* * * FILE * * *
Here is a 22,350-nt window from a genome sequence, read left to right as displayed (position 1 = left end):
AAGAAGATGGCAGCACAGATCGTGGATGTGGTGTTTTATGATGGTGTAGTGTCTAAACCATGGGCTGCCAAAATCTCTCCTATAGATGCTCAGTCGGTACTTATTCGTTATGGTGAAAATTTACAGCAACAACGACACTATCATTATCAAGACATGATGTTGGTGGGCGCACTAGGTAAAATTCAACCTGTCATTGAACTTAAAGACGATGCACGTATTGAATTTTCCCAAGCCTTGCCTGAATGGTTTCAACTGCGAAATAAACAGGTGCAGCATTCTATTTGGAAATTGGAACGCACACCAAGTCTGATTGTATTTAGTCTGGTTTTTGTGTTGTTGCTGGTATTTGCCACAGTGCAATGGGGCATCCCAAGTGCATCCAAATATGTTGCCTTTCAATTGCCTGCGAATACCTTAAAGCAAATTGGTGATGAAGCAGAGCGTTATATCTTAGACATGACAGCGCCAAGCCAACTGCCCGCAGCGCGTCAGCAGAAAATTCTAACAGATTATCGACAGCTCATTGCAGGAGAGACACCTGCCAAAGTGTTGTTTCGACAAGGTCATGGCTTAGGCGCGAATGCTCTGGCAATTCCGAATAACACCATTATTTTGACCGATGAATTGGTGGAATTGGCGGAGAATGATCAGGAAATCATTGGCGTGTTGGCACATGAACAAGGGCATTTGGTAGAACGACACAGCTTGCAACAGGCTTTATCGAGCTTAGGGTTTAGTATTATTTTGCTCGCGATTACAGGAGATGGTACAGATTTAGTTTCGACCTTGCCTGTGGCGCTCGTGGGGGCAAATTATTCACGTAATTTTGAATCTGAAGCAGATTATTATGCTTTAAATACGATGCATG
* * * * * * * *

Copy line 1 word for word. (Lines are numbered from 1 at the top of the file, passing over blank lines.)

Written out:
Here is a 22,350-nt window from a genome sequence, read left to right as displayed (position 1 = left end):